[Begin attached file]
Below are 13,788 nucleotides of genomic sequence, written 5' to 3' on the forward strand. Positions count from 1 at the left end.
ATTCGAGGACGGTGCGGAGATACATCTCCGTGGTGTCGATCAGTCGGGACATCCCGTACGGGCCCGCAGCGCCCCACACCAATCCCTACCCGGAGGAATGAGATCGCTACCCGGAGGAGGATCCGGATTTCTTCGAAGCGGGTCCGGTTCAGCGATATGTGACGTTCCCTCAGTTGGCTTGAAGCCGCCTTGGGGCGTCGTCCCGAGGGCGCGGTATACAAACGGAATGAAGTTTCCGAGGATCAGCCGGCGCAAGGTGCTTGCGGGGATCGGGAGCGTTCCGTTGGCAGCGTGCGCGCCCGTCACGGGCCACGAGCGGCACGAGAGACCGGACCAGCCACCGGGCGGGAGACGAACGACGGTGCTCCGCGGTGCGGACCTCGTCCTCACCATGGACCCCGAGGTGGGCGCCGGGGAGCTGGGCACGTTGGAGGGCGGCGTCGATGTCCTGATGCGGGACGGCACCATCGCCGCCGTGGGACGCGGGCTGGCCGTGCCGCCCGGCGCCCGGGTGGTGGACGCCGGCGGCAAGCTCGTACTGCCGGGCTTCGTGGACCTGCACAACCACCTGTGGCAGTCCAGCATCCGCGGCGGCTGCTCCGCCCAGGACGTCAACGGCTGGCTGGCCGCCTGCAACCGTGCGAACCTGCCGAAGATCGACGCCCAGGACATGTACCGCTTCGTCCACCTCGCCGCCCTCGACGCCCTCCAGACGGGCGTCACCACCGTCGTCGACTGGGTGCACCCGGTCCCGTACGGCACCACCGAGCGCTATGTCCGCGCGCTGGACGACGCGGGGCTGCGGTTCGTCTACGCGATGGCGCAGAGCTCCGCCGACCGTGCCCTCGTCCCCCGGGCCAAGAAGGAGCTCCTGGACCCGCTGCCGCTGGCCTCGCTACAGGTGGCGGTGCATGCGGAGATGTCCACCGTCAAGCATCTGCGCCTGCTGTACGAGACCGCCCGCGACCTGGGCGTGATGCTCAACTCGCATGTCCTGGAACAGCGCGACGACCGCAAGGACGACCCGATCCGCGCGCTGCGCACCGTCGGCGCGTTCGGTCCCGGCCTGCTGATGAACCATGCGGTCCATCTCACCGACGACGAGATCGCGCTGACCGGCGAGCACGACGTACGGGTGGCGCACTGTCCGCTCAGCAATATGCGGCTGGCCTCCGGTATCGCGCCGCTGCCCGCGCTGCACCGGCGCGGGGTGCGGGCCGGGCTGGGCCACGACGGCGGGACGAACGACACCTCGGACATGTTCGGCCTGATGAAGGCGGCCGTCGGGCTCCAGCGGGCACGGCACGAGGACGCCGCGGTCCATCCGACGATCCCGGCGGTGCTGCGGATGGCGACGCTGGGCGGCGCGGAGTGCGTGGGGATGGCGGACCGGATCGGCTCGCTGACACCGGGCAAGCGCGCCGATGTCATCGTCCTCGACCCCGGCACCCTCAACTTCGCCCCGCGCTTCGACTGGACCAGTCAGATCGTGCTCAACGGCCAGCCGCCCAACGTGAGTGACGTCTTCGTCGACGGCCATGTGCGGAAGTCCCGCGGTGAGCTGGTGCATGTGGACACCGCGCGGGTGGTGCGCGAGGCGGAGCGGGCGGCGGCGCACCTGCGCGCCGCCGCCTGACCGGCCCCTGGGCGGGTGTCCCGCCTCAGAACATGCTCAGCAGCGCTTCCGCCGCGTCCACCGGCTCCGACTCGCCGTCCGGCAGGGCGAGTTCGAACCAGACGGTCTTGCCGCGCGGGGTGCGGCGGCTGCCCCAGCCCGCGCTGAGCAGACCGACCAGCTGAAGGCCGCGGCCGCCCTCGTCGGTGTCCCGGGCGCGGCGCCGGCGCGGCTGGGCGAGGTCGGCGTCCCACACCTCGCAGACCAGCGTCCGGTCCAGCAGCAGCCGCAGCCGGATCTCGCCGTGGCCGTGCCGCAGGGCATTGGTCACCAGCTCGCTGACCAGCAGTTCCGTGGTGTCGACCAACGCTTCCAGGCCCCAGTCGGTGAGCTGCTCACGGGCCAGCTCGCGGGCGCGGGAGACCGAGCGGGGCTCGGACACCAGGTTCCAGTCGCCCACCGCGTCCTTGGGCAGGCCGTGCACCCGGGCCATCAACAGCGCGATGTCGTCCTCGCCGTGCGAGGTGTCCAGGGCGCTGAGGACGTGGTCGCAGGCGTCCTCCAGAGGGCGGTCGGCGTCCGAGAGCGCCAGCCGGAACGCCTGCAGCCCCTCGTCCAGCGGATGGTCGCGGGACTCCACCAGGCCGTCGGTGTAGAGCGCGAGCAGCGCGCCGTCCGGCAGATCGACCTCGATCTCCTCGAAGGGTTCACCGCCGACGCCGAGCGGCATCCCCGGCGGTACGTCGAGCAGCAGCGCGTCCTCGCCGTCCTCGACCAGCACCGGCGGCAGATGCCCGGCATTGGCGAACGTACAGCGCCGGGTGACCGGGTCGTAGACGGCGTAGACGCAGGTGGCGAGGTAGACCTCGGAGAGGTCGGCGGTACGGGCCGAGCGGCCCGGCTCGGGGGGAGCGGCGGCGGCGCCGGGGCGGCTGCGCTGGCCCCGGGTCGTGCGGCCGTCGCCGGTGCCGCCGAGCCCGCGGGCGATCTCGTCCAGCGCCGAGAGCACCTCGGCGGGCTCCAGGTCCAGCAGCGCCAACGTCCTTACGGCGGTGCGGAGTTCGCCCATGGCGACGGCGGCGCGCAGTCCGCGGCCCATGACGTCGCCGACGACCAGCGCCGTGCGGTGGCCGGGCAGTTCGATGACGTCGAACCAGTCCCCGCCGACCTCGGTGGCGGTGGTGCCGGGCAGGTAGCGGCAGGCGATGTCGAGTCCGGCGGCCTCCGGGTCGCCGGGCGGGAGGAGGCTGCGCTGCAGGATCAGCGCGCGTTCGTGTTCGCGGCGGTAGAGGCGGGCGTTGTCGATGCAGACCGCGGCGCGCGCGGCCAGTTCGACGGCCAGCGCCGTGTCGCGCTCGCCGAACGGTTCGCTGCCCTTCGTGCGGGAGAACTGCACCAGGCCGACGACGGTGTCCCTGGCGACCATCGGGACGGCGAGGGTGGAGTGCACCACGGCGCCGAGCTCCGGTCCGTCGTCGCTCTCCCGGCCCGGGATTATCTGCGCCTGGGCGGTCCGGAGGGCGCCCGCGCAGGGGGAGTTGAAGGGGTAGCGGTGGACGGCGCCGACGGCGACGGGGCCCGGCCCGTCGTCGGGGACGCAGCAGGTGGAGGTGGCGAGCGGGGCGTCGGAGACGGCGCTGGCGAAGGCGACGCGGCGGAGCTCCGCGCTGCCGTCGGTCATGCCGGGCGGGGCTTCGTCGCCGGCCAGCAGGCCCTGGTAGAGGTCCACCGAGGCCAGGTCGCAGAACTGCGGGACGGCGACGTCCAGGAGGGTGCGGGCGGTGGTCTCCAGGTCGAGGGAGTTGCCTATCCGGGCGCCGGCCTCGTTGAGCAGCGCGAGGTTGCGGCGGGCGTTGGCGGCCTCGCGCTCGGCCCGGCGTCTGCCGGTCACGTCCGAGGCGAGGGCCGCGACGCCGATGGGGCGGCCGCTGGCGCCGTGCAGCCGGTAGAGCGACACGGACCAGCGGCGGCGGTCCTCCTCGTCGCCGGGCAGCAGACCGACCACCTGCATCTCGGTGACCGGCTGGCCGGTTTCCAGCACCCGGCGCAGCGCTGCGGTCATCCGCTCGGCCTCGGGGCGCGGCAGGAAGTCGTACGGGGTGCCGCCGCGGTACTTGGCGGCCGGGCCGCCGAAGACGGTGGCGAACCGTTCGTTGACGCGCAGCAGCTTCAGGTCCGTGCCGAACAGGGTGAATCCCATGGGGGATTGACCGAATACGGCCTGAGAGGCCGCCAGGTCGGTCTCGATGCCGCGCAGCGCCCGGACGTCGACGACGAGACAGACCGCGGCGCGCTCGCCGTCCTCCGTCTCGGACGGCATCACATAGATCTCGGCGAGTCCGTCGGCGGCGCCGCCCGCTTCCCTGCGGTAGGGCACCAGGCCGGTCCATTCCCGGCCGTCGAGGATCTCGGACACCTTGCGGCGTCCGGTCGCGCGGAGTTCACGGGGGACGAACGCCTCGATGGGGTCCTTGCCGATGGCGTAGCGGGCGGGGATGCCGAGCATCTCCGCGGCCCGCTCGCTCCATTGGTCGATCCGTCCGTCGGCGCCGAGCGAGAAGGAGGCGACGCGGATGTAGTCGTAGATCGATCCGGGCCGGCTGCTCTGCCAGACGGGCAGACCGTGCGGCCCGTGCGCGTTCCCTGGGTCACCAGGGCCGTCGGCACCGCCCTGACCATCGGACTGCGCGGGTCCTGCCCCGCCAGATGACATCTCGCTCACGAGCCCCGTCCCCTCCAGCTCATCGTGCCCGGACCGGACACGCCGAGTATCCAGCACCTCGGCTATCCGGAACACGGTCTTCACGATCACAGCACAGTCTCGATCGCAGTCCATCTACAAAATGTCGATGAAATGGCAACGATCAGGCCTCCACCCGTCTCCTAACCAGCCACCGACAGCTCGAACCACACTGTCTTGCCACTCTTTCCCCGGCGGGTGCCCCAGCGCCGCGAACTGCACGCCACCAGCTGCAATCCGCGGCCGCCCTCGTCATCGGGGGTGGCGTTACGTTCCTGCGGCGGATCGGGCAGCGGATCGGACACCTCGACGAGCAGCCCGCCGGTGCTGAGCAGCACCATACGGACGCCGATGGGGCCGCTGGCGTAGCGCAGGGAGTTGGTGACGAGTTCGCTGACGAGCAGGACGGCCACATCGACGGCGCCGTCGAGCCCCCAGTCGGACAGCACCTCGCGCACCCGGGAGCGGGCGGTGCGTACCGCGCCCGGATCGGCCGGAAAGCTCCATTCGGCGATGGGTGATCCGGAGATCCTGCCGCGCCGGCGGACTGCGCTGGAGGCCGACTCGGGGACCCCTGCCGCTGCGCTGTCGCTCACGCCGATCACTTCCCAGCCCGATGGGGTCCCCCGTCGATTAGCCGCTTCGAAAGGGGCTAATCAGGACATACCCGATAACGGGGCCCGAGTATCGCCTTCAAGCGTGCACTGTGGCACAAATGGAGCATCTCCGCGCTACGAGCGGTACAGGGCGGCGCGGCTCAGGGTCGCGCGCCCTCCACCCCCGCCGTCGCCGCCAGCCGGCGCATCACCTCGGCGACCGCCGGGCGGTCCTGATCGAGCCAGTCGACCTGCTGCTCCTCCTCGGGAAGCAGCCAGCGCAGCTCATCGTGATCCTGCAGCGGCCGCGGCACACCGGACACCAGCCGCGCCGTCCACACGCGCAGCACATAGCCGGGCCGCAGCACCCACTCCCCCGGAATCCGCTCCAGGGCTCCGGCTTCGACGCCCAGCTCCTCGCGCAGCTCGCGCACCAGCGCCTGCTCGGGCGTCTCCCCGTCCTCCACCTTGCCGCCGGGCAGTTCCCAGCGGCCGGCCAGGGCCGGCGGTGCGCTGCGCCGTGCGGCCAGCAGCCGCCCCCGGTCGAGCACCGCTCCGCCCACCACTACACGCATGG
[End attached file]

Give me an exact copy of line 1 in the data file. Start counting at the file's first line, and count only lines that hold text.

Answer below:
Below are 13,788 nucleotides of genomic sequence, written 5' to 3' on the forward strand. Positions count from 1 at the left end.